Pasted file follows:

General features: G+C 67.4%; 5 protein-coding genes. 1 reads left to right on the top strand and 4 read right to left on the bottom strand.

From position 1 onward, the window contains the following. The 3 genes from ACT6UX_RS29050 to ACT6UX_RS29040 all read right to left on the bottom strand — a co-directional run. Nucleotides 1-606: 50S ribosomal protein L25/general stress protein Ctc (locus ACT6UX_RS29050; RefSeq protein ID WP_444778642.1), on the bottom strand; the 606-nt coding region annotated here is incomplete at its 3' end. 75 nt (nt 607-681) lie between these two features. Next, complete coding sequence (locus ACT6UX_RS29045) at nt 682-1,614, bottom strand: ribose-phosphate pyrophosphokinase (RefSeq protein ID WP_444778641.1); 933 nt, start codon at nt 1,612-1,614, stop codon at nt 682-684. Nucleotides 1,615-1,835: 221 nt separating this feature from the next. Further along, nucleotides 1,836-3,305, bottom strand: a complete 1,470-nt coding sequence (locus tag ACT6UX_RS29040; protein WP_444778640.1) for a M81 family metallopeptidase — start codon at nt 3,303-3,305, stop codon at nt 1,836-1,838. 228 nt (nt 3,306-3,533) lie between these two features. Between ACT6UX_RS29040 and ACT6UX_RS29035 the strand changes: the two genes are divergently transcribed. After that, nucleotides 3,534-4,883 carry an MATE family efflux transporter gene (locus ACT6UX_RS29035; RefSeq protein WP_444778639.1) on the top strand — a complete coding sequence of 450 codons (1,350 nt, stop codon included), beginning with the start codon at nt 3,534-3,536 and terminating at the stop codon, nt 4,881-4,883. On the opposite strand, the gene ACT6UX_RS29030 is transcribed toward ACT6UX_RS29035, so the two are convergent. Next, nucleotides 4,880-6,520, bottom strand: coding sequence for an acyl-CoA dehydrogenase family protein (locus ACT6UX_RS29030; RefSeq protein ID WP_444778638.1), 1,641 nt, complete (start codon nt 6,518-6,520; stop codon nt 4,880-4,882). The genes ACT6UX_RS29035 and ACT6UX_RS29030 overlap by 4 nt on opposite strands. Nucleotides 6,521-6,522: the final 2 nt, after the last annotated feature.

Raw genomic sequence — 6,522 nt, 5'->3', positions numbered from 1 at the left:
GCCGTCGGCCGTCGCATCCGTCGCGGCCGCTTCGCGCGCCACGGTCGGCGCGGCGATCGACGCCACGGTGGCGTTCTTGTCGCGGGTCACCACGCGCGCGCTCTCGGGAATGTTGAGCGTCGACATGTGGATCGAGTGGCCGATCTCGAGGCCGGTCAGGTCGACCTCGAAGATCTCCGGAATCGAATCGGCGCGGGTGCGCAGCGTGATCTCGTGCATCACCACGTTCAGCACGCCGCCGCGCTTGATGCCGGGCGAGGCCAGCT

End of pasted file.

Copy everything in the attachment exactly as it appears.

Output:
General features: G+C 67.4%; 5 protein-coding genes. 1 reads left to right on the top strand and 4 read right to left on the bottom strand.

From position 1 onward, the window contains the following. The 3 genes from ACT6UX_RS29050 to ACT6UX_RS29040 all read right to left on the bottom strand — a co-directional run. Nucleotides 1-606: 50S ribosomal protein L25/general stress protein Ctc (locus ACT6UX_RS29050; RefSeq protein ID WP_444778642.1), on the bottom strand; the 606-nt coding region annotated here is incomplete at its 3' end. 75 nt (nt 607-681) lie between these two features. Next, complete coding sequence (locus ACT6UX_RS29045) at nt 682-1,614, bottom strand: ribose-phosphate pyrophosphokinase (RefSeq protein ID WP_444778641.1); 933 nt, start codon at nt 1,612-1,614, stop codon at nt 682-684. Nucleotides 1,615-1,835: 221 nt separating this feature from the next. Further along, nucleotides 1,836-3,305, bottom strand: a complete 1,470-nt coding sequence (locus tag ACT6UX_RS29040; protein WP_444778640.1) for a M81 family metallopeptidase — start codon at nt 3,303-3,305, stop codon at nt 1,836-1,838. 228 nt (nt 3,306-3,533) lie between these two features. Between ACT6UX_RS29040 and ACT6UX_RS29035 the strand changes: the two genes are divergently transcribed. After that, nucleotides 3,534-4,883 carry an MATE family efflux transporter gene (locus ACT6UX_RS29035; RefSeq protein WP_444778639.1) on the top strand — a complete coding sequence of 450 codons (1,350 nt, stop codon included), beginning with the start codon at nt 3,534-3,536 and terminating at the stop codon, nt 4,881-4,883. On the opposite strand, the gene ACT6UX_RS29030 is transcribed toward ACT6UX_RS29035, so the two are convergent. Next, nucleotides 4,880-6,520, bottom strand: coding sequence for an acyl-CoA dehydrogenase family protein (locus ACT6UX_RS29030; RefSeq protein ID WP_444778638.1), 1,641 nt, complete (start codon nt 6,518-6,520; stop codon nt 4,880-4,882). The genes ACT6UX_RS29035 and ACT6UX_RS29030 overlap by 4 nt on opposite strands. Nucleotides 6,521-6,522: the final 2 nt, after the last annotated feature.

Raw genomic sequence — 6,522 nt, 5'->3', positions numbered from 1 at the left:
GCCGTCGGCCGTCGCATCCGTCGCGGCCGCTTCGCGCGCCACGGTCGGCGCGGCGATCGACGCCACGGTGGCGTTCTTGTCGCGGGTCACCACGCGCGCGCTCTCGGGAATGTTGAGCGTCGACATGTGGATCGAGTGGCCGATCTCGAGGCCGGTCAGGTCGACCTCGAAGATCTCCGGAATCGAATCGGCGCGGGTGCGCAGCGTGATCTCGTGCATCACCACGTTCAGCACGCCGCCGCGCTTGATGCCGGGCGAGGCCAGCT